Electric Mobility: US-based electric mobility company files for bankruptcy: All the details


Bird Global, a US-based eco-friendly transportation solutions provider has announced its entry into a financial restructuring process aimed at strengthening its balance sheet and better positioning the company for long-term, sustainable growth. Bird will operate as usual during this process, maintaining the same service for its riders and upholding its commitments to partner cities, fleet managers, and employees, said the company in a press release.
“This announcement represents a significant milestone in Bird’s transformation, which began with the appointment of new leadership early this year,” said Bird Interim CEO Michael Washinushi.“We are making progress toward profitability and aim to accelerate that progress by right-sizing our capital structure through this restructuring. We remain focused on our mission to make cities more livable by using micromobility to reduce car usage, traffic, and carbon emissions.”
Bird will use the court-supervised process to facilitate a sale of its assets, and has entered into a “stalking horse” agreement with the Company’s existing lenders, which effectively sets a floor for Bird’s value. The bid is subject to higher and better offers, and is aimed at maximising value for all stakeholders. Bird expects to complete the sale process in the next 90-120 days, noted the company.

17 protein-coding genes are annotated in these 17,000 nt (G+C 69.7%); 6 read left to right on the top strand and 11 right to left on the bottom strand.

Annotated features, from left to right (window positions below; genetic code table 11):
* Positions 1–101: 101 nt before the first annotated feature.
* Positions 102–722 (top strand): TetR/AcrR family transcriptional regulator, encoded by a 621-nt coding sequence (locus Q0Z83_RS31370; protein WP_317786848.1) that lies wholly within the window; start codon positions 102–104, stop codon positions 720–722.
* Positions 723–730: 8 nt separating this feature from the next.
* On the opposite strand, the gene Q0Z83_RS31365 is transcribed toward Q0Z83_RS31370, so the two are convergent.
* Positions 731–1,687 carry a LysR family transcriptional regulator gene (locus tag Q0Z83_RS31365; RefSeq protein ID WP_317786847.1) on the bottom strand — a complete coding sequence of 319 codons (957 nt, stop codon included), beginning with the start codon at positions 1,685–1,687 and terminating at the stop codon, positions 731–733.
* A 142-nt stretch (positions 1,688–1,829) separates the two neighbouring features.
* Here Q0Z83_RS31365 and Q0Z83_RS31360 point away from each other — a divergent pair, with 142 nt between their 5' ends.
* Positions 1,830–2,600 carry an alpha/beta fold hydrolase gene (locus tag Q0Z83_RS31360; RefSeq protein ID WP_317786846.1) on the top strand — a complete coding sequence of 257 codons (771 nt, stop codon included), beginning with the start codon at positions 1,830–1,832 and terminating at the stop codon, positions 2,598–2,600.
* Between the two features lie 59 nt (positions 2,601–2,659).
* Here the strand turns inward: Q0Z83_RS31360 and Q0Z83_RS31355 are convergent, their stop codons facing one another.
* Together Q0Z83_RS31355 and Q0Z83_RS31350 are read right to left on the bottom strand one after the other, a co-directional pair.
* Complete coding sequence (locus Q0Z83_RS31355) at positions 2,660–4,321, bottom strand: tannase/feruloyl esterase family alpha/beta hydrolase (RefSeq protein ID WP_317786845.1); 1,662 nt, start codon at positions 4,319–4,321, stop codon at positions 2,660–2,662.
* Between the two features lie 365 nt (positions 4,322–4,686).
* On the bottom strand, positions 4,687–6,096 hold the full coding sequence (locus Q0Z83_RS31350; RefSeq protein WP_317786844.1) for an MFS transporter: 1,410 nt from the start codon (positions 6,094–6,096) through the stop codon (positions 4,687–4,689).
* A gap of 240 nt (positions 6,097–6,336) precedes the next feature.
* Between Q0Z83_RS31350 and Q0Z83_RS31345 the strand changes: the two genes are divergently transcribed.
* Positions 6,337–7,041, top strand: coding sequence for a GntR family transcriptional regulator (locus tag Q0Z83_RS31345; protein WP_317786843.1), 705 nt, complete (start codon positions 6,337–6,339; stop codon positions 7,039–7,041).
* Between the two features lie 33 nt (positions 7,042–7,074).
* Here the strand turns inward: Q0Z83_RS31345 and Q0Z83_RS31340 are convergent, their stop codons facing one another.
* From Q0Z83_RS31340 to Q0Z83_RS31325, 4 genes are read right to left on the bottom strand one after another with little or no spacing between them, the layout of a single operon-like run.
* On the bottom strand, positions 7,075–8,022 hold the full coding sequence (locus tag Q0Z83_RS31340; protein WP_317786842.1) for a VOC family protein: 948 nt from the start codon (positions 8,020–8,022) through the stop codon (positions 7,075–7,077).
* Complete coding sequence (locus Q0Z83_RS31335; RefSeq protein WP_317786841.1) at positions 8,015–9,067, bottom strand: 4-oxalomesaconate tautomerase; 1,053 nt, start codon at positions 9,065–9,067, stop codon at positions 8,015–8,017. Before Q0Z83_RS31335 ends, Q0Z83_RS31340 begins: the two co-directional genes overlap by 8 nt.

The company has also made clear that Bird Canada and Bird Europe (dba as “Bird Rides Europe BV”) are not part of the filing and also continue to operate as normal. Since its inception, Bird riders have traveled over 300 million miles globally, offsetting an estimated 90 million pounds of carbon emissions from avoided car trips, and playing a pivotal role in hundreds of cities’ sustainability goals while making alternative transportation convenient and efficient.
Bird has filed with the Court a series of customary “First Day Motions” to facilitate a smooth transition into bankruptcy. These filings provide for payment of wages and benefits to employees, and make other provisions to enable Bird to continue operating as usual. Bird expects the Court to approve these requests in short order, which are expected to minimize the impact of the restructuring process on its city partners, riders, employees and other key stakeholders.


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